We need leadership in the hospital setting as well. I find it really interesting, we have a LOT of leadership in hospitals that don’t have any clinical experience and this is providing a huge gap in our medical system. PAs can help close that gap. We have leaders within this profession that don’t know they are leaders yet, that can fill these spots. It certainly will take advocacy, and it won’t be easy, as there are lots of ceilings to break through, but I am quite confident we have the skills to do it.
PA Leadership in Hospitals
The Director or Manager position is an excellent role. We as a profession are used to bridging the gap. We are often the communication between patients and physicians. We are often social work or psychiatry, and general practitioners.
We are used to bridging the gaps. We see patients, and we don’t just come at it from the medical role but we also have to come at it from the nursing role. You go to a nursing home, hospital setting, or a home setting and we often helping change patients, and clean them, in addition to doing some of the actual medical activity that we are there for.
We are used to melding all these pots together, which is why we would be an excellent role leader as a manager, or director in different hospital settings.
Directors tend to have multiple departments they are in charge of and that varies from hospital to hospital. If you really know the Emergency Room, why would that not be an excellent role for you? It would. Often those roles are left for people who don’t have clinical hands-on experience, and part of that is because people who work in clinical practice often don’t have experience or desire to move to the administrative track. It’s also because we have this idea here that we keep those roles separate, which is really the opposite of what effective leadership means.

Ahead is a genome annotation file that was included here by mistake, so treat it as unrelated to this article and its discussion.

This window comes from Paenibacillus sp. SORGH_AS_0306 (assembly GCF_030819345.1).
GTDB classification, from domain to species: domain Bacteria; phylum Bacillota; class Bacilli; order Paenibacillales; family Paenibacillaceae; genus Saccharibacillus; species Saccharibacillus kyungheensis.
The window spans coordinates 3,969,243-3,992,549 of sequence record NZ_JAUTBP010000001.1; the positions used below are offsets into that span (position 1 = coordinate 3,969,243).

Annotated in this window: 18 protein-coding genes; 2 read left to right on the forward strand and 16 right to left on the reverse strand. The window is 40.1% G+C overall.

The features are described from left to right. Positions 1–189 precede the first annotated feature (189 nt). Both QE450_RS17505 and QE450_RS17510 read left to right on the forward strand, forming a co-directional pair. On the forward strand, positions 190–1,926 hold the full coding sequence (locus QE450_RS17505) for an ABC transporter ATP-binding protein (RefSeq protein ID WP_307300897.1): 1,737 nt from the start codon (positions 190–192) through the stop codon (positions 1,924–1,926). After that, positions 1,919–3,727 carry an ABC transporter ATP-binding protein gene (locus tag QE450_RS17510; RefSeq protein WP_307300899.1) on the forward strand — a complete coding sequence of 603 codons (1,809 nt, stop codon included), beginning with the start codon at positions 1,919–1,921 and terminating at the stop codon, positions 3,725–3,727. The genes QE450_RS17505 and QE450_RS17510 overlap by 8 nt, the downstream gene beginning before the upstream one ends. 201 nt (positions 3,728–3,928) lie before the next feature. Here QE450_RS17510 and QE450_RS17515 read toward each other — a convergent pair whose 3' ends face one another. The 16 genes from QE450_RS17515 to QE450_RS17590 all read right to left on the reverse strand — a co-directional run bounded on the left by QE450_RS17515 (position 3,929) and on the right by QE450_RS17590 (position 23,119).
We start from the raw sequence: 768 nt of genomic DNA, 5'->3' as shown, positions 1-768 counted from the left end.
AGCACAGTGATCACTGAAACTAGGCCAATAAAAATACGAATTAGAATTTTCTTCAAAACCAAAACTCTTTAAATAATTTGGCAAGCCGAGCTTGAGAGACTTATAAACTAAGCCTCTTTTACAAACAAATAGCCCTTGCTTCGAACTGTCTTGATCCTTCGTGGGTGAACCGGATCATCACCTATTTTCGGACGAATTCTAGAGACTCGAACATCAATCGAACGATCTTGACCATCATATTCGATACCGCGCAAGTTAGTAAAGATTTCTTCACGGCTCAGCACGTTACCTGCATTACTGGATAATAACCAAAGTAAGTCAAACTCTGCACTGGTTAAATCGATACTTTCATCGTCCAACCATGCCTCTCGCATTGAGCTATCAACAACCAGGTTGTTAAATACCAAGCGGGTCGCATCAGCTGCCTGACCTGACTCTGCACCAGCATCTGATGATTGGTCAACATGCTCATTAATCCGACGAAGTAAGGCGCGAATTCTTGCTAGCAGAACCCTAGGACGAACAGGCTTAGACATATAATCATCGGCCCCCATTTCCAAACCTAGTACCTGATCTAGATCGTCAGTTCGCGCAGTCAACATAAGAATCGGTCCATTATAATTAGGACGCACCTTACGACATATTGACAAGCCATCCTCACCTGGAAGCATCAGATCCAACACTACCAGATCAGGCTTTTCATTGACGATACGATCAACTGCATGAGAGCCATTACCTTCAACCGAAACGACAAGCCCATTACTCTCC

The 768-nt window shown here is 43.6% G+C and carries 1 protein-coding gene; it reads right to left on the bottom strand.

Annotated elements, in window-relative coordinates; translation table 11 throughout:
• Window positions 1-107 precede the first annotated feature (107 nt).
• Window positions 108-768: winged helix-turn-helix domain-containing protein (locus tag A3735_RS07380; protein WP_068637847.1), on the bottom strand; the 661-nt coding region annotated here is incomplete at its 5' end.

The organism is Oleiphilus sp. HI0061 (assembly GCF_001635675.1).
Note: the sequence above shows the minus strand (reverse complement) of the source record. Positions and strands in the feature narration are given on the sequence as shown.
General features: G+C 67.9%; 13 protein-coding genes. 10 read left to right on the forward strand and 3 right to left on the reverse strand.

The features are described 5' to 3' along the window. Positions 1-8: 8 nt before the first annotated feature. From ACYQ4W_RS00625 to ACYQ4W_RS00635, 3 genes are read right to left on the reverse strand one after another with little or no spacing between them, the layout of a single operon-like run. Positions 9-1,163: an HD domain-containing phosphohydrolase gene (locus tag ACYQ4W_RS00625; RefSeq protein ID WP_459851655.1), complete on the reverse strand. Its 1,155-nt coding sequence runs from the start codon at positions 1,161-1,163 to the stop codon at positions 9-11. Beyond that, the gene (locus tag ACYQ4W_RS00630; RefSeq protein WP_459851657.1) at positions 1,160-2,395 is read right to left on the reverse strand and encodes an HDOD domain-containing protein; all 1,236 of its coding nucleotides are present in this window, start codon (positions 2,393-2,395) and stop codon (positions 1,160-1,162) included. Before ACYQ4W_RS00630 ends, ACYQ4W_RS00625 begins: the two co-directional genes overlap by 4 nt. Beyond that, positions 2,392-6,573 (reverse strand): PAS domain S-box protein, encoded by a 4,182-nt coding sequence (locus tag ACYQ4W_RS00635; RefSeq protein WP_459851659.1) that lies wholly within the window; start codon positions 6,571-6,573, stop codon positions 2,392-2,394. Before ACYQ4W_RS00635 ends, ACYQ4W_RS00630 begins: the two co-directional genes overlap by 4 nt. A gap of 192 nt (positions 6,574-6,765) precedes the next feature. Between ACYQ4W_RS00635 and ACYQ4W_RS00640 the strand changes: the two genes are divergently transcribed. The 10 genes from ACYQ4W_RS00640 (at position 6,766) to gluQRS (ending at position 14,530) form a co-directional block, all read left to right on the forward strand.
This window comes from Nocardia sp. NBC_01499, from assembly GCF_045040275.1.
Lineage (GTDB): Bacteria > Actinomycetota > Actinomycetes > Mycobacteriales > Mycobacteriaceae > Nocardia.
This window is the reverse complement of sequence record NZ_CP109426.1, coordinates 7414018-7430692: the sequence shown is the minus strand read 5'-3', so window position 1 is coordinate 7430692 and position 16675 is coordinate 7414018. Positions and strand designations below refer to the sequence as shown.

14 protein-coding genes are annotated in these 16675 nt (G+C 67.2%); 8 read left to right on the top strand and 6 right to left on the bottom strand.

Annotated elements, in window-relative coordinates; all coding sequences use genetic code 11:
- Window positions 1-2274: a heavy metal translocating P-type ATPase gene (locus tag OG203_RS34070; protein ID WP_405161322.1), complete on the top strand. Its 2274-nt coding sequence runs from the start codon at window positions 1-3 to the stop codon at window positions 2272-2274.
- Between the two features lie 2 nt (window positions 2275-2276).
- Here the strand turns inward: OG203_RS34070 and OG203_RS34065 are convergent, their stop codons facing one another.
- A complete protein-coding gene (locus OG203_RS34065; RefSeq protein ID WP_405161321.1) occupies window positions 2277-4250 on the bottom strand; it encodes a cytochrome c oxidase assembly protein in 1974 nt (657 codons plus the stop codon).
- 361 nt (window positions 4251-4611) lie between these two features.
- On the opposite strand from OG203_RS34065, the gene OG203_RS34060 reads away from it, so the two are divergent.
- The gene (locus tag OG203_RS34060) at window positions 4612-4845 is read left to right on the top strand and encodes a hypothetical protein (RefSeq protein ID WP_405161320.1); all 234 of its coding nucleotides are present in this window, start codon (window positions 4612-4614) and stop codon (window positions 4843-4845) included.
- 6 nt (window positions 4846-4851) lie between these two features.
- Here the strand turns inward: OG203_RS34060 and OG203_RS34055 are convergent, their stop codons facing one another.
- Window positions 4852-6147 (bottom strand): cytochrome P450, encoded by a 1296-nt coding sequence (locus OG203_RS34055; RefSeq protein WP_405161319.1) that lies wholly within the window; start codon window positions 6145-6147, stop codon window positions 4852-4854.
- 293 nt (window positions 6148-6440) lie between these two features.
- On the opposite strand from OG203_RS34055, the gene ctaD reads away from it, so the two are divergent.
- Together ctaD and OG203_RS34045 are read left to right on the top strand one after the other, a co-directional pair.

Are Master’s degrees required to get involved in PA leadership?
They are not a requirement, each hospital will have their preference. Currently, frequently the preference, somebody who has a Master’s, PhD or MD. There is a Master’s program in Canada for PAs BUT most of the programs are not currently Master’s program. There could be potential gap there where hospital administration may refuse your candidacy without that further education. But, I think that is something we have to work on.
Getting Started in Leadership
We should focus on moving ourselves up the ladder even with our clinical practice. I can start from smaller things like initiating a research project. Getting your physician’s on board with that. And learning the process of going through with that.
Maybe it starts with communicating well with the Board of the Hospital, because if they know who you are, then you’re more likely to continue moving up the ladder and expanding their resume. Take leadership roles within creating different directives and guidelines at the hospital, although that may attributed to people with a Master’s in Public Health. There’s no reason you can’t be a part of that. The more you make yourself apart of something, the more likely you are going to continue moving up that ladder.
I spent early years very much focused on learning and feeling like couldn’t do that. I did eventually start to move up. I started to have meetings at the hospitals, especially with the nurses association, trying to bridge the gap and to ensure we had good working relationships in 2010. It was very challenging to have good working relationships, and I think we are making progress with that. People need to get to know us more. I did hold a lot’s of meetings.
I did not initiate research projects though, and didn’t go above and beyond outside of my oncology unit, and I would change that if I could go back, and I would. At this point, I do feel I am taking a leadership role, and I am creating that environment for myself, although it is not a hospital setting anymore, I am moving down the track, and I am trying to do that.
I may not have every skillset that everybody wants but I certainly many I can bring to the table. I truly believe that about everybody. If we have that diversity that is pushing and moving things forward, we can do that as a whole group.
Connect with Becky: